Core performers are the biggest group and shouldn’t be ignored for the sake of the rainmakers. This group is motivated by contests with prizes of differing natures and values that will inspire them to work harder. Tiered targets seem to also help them climb the performance curve.
According to research, this type of salesperson gets the least attention but is the easiest to inspire to reach higher goals with the right motivation.
Laggard performers “need quarterly bonuses to stay on track.” If they’re given only annual bonuses, their revenues drop by 10%. The laggards in the sales team are also motivated by social pressure — noticeably by the new talent on the team. This type of salesperson needs more guidance and may need a combination of carrots and sticks to meet their targets.
Star performers, as a rule, get the most out of compensation plans. Some companies make the mistake of capping commissions to control costs. Star performers with unlimited commission opportunities seem to exceed any target set but stop working as hard if there’s a ceiling on their commissions.
Steenburgh and Ahearne also note:
“The key is to treat sales compensation not as an expense to rein in but as a portfolio of investments to manage.”
Eight of The Best Sales Motivation Techniques and Why They Work
If we keep the three types of salespeople in mind — core, laggards, and rainmakers- we can dive deeper into what motivates them and why.
Motivating Core Performers
One reason core performers don’t get as much attention from their managers as laggards and stars is that historically, more managers are picked from star performers than from core performers.
These former star salespeople tend to focus on the stars on their team and try to motivate laggards. Given that the core performers make up the largest proportion of any sales force, it makes more sense to invest in what motivates them.
1. Multi-tier targets
A national financial services company experimented with a multi-tier target program. They divided their sales force into two groups, with the first group given only two target tiers. The second group had three target tiers, with the third tier set at a point usually only hit by the company’s stars.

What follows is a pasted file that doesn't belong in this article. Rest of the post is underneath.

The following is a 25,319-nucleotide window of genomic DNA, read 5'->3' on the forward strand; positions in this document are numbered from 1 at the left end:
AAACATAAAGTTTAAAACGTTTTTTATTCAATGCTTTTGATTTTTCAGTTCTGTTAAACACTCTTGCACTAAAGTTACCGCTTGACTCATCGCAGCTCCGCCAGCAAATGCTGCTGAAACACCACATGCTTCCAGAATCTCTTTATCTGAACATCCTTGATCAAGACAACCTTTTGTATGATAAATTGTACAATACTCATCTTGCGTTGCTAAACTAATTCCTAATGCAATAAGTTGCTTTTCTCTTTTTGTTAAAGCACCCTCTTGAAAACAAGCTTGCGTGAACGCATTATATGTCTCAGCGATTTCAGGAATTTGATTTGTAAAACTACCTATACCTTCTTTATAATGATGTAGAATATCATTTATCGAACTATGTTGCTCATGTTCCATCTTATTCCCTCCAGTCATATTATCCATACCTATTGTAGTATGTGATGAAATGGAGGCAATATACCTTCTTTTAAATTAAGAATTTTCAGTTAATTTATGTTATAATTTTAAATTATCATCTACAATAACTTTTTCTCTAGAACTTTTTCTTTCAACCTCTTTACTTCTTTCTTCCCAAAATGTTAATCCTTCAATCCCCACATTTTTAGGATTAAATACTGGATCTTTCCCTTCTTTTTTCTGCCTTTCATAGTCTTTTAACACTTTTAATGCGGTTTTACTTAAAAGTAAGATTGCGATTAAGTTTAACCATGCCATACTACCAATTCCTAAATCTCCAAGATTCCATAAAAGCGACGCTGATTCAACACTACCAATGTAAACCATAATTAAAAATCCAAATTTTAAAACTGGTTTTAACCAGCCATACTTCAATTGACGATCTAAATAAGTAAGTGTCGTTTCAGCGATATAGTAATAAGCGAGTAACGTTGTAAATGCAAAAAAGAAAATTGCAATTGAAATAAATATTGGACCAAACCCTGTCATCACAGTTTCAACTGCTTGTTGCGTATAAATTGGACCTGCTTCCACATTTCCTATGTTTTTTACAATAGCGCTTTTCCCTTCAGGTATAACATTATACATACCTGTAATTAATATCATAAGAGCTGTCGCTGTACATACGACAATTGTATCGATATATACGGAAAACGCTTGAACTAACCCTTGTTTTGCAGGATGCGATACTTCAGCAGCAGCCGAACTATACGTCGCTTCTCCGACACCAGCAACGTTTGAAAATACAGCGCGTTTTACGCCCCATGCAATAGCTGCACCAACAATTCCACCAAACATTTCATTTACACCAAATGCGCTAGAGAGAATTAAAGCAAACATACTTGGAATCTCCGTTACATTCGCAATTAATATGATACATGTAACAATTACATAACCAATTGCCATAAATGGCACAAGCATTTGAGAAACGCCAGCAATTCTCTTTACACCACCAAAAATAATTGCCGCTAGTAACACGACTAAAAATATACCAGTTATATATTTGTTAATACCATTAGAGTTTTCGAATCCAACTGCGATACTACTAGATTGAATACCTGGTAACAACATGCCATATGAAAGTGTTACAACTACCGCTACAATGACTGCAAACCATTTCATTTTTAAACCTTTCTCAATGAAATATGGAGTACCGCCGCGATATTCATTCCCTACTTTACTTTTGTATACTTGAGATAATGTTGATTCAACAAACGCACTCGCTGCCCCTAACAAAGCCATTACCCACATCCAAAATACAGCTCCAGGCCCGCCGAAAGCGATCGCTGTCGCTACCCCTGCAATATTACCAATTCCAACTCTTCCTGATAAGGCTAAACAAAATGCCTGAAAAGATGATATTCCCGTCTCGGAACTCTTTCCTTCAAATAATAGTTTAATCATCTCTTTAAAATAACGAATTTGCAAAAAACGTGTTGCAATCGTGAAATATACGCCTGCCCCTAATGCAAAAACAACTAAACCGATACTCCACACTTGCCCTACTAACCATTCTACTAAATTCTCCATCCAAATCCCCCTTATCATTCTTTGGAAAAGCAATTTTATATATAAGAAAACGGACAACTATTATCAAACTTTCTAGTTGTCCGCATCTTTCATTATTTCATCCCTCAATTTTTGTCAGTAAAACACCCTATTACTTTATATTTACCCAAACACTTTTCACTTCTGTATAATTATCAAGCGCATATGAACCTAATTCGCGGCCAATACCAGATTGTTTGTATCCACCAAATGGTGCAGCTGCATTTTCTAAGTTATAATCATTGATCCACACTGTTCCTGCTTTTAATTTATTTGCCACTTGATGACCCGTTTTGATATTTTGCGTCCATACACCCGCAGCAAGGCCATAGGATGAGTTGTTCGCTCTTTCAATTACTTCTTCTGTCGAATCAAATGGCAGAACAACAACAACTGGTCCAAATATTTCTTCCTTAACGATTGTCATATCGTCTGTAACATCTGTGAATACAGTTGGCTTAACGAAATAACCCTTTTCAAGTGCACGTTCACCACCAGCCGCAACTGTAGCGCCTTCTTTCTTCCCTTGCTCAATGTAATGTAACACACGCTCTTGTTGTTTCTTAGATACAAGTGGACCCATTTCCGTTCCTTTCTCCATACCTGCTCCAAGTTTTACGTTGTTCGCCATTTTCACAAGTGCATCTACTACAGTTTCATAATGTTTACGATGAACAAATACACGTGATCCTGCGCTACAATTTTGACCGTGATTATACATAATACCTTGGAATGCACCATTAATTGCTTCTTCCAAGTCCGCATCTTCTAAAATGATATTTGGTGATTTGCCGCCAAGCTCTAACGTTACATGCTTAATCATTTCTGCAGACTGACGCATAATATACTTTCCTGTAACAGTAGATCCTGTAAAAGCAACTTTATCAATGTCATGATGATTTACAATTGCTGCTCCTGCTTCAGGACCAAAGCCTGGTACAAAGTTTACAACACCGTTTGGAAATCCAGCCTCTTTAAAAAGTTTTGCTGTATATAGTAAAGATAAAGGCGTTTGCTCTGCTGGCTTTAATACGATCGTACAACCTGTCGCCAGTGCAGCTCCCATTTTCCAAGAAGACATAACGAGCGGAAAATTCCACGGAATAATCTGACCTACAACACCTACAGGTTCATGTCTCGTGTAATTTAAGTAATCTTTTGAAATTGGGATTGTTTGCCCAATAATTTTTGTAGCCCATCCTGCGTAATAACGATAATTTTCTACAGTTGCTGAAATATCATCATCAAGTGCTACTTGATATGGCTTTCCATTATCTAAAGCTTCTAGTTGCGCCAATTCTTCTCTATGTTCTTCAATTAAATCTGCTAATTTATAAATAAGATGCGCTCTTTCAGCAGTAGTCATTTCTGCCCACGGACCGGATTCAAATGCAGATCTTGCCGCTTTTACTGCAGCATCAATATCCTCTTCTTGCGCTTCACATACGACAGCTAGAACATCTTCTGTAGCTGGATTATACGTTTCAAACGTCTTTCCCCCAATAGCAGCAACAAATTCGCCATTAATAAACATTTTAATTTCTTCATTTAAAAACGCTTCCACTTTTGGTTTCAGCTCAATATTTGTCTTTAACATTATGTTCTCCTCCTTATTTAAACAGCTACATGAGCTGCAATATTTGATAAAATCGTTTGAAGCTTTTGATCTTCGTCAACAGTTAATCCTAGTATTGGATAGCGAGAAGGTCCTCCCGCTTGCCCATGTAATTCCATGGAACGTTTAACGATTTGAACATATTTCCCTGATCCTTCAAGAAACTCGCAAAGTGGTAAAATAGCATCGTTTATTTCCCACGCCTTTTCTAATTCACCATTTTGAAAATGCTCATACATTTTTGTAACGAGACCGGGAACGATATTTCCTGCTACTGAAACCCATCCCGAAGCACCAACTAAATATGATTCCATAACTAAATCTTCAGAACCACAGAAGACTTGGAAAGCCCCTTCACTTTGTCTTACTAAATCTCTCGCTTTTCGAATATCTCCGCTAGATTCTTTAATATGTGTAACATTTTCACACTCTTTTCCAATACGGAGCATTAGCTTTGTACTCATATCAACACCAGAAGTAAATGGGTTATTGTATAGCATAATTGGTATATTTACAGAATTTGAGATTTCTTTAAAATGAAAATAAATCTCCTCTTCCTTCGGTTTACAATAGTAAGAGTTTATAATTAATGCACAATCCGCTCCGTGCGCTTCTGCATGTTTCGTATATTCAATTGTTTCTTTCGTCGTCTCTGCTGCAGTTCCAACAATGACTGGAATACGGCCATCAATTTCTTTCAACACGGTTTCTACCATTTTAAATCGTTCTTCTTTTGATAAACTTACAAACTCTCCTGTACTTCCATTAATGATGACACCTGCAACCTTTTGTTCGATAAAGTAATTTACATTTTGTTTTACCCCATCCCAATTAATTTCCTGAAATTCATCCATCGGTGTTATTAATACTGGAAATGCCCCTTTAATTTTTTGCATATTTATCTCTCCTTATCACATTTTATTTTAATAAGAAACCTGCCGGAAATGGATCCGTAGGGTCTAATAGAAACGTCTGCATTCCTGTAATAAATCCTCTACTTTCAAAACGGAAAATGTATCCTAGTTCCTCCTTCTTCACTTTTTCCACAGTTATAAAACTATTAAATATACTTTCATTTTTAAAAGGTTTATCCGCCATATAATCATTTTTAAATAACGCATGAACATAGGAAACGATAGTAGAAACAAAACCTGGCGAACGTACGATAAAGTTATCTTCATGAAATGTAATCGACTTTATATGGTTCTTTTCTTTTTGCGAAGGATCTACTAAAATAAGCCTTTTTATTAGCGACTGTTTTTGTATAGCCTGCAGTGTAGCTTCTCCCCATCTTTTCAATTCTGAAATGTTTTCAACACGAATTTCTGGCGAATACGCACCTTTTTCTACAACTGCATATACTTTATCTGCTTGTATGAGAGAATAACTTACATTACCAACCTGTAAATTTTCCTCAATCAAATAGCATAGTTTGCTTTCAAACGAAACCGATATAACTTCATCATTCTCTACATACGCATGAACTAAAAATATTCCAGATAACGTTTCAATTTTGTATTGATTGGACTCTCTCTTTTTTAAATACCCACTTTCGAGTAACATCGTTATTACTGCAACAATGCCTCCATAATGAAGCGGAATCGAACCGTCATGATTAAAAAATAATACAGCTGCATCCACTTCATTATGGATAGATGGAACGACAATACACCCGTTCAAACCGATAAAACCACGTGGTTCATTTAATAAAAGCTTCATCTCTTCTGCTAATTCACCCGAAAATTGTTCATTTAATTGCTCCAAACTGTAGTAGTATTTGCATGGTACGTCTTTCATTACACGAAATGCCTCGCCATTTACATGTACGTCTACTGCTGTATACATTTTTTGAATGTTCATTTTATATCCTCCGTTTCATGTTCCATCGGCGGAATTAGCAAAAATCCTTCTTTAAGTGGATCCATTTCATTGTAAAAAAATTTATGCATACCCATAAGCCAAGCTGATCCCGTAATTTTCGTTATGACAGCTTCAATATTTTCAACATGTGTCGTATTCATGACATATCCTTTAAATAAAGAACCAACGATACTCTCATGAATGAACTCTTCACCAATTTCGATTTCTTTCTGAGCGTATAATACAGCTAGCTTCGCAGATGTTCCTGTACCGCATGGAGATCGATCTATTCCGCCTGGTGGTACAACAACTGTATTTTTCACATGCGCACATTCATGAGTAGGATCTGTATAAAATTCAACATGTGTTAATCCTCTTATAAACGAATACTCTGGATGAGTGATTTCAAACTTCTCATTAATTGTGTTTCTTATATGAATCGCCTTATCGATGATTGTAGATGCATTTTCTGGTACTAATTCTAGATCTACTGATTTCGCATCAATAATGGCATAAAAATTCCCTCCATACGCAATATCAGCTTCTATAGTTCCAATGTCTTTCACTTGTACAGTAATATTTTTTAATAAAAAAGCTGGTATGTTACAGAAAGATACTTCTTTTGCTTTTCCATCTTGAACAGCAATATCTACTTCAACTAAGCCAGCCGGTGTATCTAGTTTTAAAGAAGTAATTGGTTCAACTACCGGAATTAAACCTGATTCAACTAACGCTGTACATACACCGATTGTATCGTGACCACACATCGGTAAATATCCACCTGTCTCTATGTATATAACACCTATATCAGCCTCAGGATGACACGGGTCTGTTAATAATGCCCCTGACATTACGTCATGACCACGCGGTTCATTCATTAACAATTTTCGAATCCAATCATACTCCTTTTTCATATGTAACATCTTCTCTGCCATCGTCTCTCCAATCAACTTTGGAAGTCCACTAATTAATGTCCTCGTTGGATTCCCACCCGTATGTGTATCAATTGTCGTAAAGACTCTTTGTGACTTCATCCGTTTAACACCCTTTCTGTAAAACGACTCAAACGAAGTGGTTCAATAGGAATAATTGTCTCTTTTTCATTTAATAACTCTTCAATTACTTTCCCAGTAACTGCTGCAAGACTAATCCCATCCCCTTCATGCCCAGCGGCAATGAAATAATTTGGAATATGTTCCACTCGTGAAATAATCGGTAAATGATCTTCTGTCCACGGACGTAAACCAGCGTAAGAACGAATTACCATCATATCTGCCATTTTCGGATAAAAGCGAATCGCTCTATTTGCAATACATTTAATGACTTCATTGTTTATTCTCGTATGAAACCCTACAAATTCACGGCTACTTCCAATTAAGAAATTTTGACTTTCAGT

By the end of the experiment, they found that “core performers striving to achieve triple-tier targets significantly outsold core performers given only two tiers.”
The problem with prize contests is that most often, stars win the contests and get the prizes, and core performers limit their expectations and their performance. A research project focused on the idea that “people are hardwired to adapt to their position in a social hierarchy” and used it as a way to design prizes that would incentive core performers.
They found the best option was offering gifts (not cash) that are viewed as being equal in value, or even superior, to the top-level prizes usually reserved for star salespeople. It takes some creativity, but if prizes have different price points but can be seen as having equal value, core performers will work hard to win the prize and feel rewarded even if what they won costs less than the “top” prize.
Motivating Laggard Performers
Laggards tend to be a mix of personalities and experience, from new hires who need training to those who have been on the job a long time and may have become a little lazy.
Also, laggards include salespeople who may not have the fire and ambition to sell well and aren’t as motivated as the core or star group.
3. Pace-setting bonuses
Studies have found that while instituting a single annual bonus decreases motivation for laggards by 10%, the decrease for core performers is only 4%, and for star performers, only 2%.
The laggards need more frequent bonuses to help them stay on track and keep them motivated. Quarterly bonuses help incentivize them throughout the course of the year.
The “man on the bench” effect is one that works in sales forces as well as sports teams. Second-string team members keep a little pressure on the team members who are first picked to play. The players on the field are always aware that if their performance isn’t good enough, they’ll be “benched,” and a second-stringer will get a chance to take their place.